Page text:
The Q&A Archives: Defense against birch borer

Question: I lost my white birch tree to a borer and want to plant another. What can I do to prevent this insect from attaching my new tree? Frank Karnowski Bensenville, IL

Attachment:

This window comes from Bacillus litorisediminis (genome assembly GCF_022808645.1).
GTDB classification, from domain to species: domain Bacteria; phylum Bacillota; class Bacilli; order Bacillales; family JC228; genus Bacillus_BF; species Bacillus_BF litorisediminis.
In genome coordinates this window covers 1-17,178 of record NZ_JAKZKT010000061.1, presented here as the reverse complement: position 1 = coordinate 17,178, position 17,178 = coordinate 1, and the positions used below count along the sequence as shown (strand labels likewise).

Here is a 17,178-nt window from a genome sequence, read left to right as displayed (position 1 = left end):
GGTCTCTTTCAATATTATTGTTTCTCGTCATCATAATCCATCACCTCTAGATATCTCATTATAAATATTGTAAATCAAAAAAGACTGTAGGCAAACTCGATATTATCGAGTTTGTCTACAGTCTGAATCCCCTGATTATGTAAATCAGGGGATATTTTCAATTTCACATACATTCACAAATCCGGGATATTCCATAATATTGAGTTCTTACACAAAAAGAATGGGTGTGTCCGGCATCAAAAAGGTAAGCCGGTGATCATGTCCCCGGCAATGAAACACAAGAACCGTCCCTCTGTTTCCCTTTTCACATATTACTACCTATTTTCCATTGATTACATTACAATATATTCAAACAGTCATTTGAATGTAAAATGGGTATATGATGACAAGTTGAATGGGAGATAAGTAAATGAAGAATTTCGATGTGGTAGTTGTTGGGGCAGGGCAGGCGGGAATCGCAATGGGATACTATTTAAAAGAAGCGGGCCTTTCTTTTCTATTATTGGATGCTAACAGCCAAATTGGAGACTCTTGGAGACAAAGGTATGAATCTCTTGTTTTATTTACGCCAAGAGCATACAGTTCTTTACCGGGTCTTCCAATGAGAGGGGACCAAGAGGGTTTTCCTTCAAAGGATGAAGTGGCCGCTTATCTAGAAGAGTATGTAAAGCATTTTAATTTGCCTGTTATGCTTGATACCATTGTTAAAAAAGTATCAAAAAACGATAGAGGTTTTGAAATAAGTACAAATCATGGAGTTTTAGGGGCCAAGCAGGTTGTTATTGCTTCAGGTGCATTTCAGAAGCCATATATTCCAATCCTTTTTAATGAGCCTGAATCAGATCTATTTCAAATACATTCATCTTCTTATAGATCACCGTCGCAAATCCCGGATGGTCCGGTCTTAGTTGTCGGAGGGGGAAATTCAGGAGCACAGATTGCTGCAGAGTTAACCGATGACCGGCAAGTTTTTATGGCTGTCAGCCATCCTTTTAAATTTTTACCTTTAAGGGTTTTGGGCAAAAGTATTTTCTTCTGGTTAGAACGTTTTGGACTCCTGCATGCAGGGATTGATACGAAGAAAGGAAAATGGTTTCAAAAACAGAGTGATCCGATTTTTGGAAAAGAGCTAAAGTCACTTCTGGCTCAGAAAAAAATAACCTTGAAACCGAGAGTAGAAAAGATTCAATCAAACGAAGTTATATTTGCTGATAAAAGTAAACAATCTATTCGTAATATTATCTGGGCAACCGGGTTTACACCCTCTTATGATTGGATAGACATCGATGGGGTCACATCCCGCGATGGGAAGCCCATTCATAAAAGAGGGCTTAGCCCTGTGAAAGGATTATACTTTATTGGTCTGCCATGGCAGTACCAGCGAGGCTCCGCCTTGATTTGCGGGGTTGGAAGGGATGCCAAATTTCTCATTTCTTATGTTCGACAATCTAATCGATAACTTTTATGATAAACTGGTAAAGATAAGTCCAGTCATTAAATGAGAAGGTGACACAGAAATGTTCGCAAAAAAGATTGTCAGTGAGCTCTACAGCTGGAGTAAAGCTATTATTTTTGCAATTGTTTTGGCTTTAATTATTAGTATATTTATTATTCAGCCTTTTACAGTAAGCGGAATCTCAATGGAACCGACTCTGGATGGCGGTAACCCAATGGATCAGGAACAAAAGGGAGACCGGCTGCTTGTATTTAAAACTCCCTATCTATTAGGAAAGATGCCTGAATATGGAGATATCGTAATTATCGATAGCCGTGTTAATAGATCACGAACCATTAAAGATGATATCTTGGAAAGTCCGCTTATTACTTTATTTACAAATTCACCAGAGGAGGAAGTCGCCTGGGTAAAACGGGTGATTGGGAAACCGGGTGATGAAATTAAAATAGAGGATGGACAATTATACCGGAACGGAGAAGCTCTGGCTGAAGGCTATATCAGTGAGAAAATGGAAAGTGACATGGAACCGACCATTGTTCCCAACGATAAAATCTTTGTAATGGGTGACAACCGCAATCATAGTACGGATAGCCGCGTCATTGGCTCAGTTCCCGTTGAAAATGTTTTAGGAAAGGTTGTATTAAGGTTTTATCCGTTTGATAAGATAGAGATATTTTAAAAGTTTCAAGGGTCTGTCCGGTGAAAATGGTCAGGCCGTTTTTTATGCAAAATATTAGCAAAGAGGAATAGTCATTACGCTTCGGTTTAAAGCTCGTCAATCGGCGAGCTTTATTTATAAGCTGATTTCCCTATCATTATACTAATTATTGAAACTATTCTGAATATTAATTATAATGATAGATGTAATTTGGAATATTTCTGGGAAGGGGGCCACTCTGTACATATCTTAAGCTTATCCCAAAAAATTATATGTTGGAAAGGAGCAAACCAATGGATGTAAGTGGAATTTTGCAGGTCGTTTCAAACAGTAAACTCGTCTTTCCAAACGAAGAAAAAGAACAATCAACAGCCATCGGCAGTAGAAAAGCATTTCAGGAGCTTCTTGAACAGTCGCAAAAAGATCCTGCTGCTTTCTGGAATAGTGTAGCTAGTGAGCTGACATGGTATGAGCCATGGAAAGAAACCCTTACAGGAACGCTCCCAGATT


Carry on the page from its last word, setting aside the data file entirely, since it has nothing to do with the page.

Answer: The surest way is to plant a birch that's resistant to the bronze birch borer, says Jim Appleby, forest entomologist at the University of Illinois in Champaign. A good choice is our native river birch, which can tolerate wet and heavy soils. Heritage is a long lived cultivar that's very similar to the white birch. Ordinary river birch has a pale copper to gold bark color, but Heritage is very nearly white. The bronze birch borer is a major problem on European white birch, says Appleby. The adult emerges in spring after overwintering on the bark as a larva and lays eggs in cracks and wounds in the sunny side of the trunk and main branches. The eggs hatch and larvae bore into the tree, often killing it within three years. The borer thrives on weakened trees, so plant white birches in rich, well drained soil, feed them each spring with a complete fertilizer, mulch with three to four inches of bark around the drip line and, most important, make sure the trees get at least one inch of water a week, he explains.

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